Ceremony honors fallen Korean War veterans

Ceremony honors fallen Korean War veterans

AUSTINTOWN, Ohio (WYTV) — 122 men from the tri-county area died in the Korean War and on Sunday, each one was remembered at a ceremony in Austintown.

Coming to the Korean War Memorial was peaceful for Kathy Bowman, she got to spend time with her uncle.

“Private William M. Baker was killed in Korea on May 23, 1951, the day he landed,” said Bowman.

Bowman was only three-years-old at the time, but knew something was wrong.

The lady he was engaged to at the time was holding me on her lap, and I looked at her and I said, ‘Is Uncle Bill coming home?’ And she said, ‘No, he’ll not be home again,'” said Bowman.

63 years later, a lot of Bowman’s family has passed away. She said it’s important for her to remember Uncle Bill.

“But there’s always that little hole, that little thought: What if,” Bowman said.

Private Baker and his fellow brothers who died in Korea were were remembered Sunday in Austintown.

Korean War veteran, John Pariza has been coming to the ceremony for 11 years. He was in Korea when the war started and has two purple hearts.

“I got two names on there, Jimmy Bobovnyk and Dick Whalen, that I went over there with in 1950 and I’m the only one  that came back,” said Pariza.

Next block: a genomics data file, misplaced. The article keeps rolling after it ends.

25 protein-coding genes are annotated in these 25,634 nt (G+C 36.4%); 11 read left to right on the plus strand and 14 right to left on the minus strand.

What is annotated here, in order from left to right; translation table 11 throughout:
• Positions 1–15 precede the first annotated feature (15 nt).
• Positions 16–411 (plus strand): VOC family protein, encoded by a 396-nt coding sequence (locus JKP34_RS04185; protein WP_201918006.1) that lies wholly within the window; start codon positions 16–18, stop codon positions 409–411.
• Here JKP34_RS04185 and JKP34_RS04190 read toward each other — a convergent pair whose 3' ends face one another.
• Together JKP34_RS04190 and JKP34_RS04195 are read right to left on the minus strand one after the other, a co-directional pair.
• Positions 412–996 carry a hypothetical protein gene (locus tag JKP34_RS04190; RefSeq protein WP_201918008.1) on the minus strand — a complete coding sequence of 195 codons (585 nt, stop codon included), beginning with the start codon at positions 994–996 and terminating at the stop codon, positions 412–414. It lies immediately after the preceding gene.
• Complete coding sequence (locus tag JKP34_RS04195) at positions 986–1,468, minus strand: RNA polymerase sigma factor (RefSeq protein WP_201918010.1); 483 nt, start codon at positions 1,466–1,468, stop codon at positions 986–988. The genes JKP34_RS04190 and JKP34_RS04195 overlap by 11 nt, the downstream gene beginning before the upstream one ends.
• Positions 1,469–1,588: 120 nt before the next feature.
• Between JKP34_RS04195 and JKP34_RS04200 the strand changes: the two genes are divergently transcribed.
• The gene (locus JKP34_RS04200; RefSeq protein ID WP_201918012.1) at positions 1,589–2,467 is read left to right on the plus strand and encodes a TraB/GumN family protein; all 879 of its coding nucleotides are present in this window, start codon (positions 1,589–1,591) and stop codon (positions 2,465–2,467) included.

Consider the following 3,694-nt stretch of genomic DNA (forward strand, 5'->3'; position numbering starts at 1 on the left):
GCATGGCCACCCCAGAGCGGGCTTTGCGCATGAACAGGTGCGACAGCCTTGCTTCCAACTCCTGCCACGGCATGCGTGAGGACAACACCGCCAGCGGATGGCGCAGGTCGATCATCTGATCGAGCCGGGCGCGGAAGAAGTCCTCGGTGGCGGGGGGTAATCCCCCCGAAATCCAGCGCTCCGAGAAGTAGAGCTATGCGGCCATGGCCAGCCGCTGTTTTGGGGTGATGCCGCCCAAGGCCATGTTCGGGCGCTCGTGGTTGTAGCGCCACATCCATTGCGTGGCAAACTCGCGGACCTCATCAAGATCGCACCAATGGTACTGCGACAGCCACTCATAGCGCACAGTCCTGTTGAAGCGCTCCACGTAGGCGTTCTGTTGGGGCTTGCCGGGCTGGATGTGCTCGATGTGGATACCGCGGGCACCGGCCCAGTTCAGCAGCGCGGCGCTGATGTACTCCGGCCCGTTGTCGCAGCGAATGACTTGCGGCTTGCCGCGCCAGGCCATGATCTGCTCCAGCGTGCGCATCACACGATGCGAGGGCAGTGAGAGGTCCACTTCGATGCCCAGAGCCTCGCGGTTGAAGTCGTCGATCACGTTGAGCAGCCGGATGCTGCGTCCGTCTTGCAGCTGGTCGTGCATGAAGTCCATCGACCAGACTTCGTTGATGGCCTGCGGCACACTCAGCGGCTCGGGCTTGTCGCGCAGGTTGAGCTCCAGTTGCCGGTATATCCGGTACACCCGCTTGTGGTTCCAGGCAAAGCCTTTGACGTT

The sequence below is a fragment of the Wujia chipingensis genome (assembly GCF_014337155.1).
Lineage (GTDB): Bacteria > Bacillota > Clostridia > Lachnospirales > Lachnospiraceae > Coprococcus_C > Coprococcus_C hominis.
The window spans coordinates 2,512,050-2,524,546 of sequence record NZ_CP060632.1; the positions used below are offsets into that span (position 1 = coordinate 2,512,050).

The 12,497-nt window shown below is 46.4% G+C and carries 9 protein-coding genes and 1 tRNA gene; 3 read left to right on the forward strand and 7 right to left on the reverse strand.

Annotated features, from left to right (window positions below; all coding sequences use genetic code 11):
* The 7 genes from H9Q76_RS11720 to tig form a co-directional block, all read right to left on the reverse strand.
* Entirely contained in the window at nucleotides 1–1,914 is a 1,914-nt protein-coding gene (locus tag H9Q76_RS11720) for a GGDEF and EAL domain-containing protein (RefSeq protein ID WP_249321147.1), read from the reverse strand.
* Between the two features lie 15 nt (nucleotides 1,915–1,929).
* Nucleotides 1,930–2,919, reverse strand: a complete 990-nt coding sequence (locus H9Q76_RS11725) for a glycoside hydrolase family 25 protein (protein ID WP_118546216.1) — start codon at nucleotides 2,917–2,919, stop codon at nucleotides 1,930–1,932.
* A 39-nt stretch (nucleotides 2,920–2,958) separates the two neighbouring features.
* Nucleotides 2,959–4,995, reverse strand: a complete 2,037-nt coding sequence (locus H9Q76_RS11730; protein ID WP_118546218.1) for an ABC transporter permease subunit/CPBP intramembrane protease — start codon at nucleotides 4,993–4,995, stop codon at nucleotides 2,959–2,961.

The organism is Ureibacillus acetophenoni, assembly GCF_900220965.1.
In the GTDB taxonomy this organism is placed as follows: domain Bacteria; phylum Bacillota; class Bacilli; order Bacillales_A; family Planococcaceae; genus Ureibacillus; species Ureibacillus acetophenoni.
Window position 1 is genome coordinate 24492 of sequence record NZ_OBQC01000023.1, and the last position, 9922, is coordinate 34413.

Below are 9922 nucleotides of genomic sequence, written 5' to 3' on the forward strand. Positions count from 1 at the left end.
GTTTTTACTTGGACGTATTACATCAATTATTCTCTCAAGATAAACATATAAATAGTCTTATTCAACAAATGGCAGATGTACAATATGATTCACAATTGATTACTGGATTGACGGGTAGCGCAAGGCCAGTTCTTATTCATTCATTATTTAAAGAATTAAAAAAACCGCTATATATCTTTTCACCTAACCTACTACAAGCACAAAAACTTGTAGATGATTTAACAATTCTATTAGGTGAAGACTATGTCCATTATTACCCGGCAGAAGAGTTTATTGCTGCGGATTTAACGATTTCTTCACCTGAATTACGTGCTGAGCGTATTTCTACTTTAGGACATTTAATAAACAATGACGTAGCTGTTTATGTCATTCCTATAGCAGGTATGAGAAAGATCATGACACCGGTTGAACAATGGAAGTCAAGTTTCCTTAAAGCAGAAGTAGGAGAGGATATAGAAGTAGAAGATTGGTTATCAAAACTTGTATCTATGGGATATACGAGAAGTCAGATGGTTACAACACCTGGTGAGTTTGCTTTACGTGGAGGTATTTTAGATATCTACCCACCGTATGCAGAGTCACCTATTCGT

He waves hi to them every time he passes by. He doesn’t want to forget them and the thousands of men who died in what his shirt called, “The Forgotten War.”

“I don’t like it when people say it’s police action cause over 54,000 got killed in three years. 8,100 still missing, 104,000 wounded in action,” explained Pariza.

A rose was placed at the memorial for every Valley man who died in the war.

Bowman paused to remember her uncle.

“It’s a loss that even though I was three, I still feel today,” finished Bowman.

Major Scott Allen from the 910th Air Reserve Station was the guest speaker at the ceremony. He said that some of the research that he did for his speech included how the U.S. got involved in Korea after World War II, and said the situation was very much part of the Cold War.

He explained why the Korean War is referred to as The Forgotten War.

“During that year of fighting there was very little media involvement, so it was not televised it wasn’t advertised like World War II and Vietnam when there was such building up on our own home front,” said Allen.

Allen added that the Korean War was about dictatorship and tyranny, and U.S. soldiers fought for freedom.

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